So in essence the 16MP of the D7000 is way overkill. Even if you set the camera to capture small JPEG’s you still have more resolution then you would need for the average computer monitor or HDTV (2464x1632=~4.02MP). But if you ever wanted to print an enlargement then you would wish to keep all that resolution and only down sample when necessary for once you down sample the extra detail is lost and unrecoverable. So to recap, if all you will be doing with the images is displaying them on a monitor or HDTV, then all you need is 2.07MP maximum. If on the other hand you may wish to print later, then you would want to keep the large/fine JPEG (personally I keep NEF’s and only make JPEG’s when needed for a specific purpose).
With file compression you are losing tonal information with higher compression. You will mainly notice the difference in areas of fine graduations such as skies. There is a loss going from a 14-bit NEF to an 8-bit JPEG, but with a setting of fine the loss is pretty much not perceptible. In fact I would think that the color gamut of the average HDTV would probably not have a perceptible difference with even a basic JPEG setting, although I would probably not recommend going below the normal setting just in case. Again when printing you would want to keep as much information as you could, so at a minimum I would shoot large/fine if printing was a possibility.
Personally I keep NEF's and only create JPEG's when need or sometimes 16-bit TIFF's when printing (depending on where the printing will be done).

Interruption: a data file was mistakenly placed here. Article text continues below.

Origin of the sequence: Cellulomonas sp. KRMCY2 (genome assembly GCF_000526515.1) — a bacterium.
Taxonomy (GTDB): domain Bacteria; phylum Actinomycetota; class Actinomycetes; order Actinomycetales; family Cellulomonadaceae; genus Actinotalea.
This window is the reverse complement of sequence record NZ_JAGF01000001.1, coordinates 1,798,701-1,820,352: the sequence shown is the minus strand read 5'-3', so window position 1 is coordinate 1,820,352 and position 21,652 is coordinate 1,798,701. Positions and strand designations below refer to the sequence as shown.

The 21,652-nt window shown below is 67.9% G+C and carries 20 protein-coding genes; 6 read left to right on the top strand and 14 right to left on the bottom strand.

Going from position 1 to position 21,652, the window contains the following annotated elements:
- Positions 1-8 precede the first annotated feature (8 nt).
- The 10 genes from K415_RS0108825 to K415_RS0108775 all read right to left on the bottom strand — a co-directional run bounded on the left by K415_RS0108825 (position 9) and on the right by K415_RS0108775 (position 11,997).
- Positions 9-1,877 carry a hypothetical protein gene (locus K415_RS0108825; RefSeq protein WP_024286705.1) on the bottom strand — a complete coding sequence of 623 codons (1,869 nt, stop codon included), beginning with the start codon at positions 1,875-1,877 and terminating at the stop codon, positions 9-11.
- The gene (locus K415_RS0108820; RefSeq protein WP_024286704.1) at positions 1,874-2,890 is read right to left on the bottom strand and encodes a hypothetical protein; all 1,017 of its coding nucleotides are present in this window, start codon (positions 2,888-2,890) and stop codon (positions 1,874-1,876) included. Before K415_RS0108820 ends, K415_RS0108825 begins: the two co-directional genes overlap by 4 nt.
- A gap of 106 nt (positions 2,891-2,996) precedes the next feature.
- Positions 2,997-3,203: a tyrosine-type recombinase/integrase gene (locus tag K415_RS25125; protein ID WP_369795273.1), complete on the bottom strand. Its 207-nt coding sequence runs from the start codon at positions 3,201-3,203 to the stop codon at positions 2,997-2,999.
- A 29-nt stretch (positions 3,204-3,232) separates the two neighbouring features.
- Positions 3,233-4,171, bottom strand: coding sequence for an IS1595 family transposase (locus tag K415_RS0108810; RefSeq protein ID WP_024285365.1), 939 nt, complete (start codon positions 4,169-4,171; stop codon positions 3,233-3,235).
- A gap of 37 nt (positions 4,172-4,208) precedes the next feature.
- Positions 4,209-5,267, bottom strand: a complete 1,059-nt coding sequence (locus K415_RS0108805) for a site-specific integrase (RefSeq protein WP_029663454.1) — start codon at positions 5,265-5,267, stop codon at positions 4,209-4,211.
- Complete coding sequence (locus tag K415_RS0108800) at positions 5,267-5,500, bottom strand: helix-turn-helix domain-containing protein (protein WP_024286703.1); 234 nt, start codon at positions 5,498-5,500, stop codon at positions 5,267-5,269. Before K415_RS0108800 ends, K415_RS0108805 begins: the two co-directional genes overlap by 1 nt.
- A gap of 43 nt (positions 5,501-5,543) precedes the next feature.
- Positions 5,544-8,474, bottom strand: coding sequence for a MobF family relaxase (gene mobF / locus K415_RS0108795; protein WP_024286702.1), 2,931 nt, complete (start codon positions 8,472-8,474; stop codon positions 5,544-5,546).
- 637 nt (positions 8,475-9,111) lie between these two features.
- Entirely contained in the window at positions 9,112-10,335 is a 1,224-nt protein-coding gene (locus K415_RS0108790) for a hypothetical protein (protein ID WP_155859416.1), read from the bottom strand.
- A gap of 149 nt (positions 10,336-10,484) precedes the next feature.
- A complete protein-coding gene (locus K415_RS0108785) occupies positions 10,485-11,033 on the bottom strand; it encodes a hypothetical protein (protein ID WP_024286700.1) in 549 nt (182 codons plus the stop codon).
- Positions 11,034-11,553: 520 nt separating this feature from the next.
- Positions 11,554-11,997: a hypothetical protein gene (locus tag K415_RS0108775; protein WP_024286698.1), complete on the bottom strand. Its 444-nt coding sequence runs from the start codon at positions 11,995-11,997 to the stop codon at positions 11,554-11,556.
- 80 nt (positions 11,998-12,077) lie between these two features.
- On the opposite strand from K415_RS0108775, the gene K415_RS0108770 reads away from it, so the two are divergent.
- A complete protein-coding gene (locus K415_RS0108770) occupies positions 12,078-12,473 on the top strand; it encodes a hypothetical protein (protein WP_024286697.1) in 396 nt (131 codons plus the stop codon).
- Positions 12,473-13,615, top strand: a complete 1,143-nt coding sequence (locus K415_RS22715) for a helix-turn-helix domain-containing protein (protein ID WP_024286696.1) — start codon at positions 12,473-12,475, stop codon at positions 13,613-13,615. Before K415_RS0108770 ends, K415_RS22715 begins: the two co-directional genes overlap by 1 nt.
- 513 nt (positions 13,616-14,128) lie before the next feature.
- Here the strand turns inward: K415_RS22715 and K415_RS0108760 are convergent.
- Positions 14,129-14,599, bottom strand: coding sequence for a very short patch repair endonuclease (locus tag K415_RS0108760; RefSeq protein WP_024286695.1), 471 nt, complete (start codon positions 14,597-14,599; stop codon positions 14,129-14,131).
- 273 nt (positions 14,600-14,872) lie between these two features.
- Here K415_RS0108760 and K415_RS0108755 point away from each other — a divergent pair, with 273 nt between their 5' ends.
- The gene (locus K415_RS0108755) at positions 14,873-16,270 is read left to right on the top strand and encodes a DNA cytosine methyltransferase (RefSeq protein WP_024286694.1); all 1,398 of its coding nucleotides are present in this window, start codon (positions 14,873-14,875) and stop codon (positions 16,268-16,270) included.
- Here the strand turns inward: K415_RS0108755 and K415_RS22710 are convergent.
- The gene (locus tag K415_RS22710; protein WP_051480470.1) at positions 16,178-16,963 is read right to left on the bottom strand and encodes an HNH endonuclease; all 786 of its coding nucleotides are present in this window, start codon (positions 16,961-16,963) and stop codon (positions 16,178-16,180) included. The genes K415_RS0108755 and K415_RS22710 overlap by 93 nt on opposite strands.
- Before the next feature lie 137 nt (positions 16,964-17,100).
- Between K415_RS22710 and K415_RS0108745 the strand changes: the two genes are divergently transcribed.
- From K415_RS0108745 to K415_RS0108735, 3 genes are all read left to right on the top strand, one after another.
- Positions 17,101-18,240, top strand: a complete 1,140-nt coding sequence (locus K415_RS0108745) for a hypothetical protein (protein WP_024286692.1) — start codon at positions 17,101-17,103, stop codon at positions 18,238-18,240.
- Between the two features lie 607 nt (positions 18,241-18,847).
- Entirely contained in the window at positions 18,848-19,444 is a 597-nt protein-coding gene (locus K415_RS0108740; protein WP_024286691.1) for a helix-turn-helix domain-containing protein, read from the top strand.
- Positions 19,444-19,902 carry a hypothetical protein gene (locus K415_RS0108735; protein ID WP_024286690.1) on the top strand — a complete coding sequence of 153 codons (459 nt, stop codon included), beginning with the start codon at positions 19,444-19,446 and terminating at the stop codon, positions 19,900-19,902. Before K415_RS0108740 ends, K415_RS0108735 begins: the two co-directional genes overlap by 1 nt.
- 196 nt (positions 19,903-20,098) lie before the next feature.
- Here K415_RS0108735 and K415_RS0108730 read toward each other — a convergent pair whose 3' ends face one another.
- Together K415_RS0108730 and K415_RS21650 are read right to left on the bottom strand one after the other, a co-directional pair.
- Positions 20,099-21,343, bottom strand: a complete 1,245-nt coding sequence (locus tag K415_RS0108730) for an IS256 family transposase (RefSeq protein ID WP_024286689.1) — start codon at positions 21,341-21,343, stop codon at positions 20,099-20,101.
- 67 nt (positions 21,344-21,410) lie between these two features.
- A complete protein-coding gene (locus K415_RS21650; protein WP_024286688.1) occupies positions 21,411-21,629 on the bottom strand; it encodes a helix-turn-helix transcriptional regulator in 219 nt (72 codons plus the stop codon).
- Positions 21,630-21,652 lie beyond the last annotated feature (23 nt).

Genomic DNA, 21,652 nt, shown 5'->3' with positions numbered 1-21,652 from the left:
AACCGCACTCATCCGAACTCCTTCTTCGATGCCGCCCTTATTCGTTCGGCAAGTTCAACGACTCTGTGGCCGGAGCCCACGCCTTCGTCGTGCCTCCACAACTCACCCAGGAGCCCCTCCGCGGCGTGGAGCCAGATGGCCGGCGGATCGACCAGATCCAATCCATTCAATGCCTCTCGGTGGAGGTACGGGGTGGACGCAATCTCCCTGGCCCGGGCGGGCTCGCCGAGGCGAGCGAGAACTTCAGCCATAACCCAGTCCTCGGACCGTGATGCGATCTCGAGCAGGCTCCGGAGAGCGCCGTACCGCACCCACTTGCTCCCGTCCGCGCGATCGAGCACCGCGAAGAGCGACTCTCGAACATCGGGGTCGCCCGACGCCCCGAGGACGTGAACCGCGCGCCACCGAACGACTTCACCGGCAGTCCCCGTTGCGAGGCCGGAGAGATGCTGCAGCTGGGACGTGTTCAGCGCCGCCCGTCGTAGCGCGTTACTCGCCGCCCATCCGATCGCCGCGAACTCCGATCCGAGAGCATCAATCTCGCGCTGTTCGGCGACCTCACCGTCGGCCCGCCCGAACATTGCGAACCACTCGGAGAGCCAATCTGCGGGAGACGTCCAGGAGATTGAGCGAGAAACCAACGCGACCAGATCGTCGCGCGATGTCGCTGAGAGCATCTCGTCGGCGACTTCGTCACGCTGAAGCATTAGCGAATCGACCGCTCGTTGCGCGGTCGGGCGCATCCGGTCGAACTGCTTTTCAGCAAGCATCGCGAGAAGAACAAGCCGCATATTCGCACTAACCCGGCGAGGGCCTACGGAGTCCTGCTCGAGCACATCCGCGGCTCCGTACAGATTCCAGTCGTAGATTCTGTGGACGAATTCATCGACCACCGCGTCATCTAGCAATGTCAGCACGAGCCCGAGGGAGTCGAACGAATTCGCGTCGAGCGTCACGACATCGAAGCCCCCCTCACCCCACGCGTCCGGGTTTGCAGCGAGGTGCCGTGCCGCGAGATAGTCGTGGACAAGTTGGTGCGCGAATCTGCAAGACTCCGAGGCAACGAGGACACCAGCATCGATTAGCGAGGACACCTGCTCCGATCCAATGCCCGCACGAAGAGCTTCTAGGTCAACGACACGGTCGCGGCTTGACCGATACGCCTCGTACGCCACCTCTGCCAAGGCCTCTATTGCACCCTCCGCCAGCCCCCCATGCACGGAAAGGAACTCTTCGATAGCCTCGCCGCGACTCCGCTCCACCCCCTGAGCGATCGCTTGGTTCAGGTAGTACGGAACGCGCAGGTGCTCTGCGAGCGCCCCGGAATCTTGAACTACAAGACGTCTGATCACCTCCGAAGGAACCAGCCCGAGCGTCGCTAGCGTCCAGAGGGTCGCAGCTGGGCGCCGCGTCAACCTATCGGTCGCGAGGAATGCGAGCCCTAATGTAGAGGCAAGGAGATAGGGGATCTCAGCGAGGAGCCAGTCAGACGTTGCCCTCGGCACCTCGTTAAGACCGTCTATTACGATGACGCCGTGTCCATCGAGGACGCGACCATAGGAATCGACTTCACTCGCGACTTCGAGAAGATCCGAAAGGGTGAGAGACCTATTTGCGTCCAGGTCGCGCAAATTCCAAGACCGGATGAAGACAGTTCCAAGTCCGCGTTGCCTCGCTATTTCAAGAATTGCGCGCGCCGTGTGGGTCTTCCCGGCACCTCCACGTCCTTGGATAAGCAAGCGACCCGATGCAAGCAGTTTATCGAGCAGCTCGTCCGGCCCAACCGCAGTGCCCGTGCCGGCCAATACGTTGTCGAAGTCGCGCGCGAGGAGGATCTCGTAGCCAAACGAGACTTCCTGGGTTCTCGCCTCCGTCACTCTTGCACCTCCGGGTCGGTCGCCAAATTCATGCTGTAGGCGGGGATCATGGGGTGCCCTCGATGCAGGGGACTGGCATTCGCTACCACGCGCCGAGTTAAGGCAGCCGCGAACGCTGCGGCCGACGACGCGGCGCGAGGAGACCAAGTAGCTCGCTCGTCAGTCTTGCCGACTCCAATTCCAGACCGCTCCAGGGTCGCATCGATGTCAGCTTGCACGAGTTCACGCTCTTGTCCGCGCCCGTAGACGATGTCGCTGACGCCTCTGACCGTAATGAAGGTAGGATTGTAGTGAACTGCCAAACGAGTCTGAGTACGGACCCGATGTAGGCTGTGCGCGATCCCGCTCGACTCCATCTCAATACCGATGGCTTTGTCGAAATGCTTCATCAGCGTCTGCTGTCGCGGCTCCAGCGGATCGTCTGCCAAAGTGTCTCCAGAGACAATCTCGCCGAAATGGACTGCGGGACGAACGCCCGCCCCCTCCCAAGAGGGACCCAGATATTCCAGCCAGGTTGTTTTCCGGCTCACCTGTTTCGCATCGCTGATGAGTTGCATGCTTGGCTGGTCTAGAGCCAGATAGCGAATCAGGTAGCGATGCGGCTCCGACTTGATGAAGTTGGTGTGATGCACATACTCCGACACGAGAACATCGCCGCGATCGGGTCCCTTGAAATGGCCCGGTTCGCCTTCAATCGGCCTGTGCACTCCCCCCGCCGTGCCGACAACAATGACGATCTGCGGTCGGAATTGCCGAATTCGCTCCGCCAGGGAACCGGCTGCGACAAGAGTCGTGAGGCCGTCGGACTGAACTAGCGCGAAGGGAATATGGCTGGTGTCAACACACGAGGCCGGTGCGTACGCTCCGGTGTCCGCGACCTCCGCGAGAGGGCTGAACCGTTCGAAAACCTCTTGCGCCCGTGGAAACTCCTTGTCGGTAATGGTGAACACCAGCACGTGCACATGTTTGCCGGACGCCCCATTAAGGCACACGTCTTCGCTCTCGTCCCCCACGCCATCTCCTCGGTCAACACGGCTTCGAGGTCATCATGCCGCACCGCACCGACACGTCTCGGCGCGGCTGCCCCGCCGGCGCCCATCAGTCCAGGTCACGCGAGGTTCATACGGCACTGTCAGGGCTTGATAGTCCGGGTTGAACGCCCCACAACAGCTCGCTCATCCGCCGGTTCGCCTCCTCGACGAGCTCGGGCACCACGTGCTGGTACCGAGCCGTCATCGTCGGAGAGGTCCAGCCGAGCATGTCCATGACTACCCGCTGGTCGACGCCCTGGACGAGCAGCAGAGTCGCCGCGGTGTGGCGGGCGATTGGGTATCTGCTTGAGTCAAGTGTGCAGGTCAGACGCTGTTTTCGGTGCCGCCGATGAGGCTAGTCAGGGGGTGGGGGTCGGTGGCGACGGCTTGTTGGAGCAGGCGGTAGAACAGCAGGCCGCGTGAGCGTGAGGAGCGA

Hope this helps clear things up for you a bit.
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#5. "RE: Recommendations on Image Size and Quality Settings" | In response to Reply # 4mdallie Nikonian since 02nd Jan 2011Mon 18-Apr-11 08:34 AM
I agree with everything said here except that I would add that another reason for large files, in addition to a large print, would be cropping. If you shoot wide and would do a significant crop, then you would also want more pixels.
#6. "RE: Recommendations on Image Size and Quality Settings" | In response to Reply # 5richardd300 Nikonian since 19th Apr 2009Mon 18-Apr-11 02:31 PM
All good advice, but my take is this. A dSLR is an expensive purchase, the lenses too. However memory cards are a great price now and backup storage for the PC represents excelent value. So, why would anyone want to spend all that money on kit and not want the very best out of it?
I take BIF which takes loads of memory and landscapes which take little considering the number of shots needed. I take RAW and very occasionally JPG fine/large. I see little point in the other quality settings and as has been said the best quality allows for better cropping and as Brian said "who knows when you may take a fantastic competition winning image only to find it will only display on the web.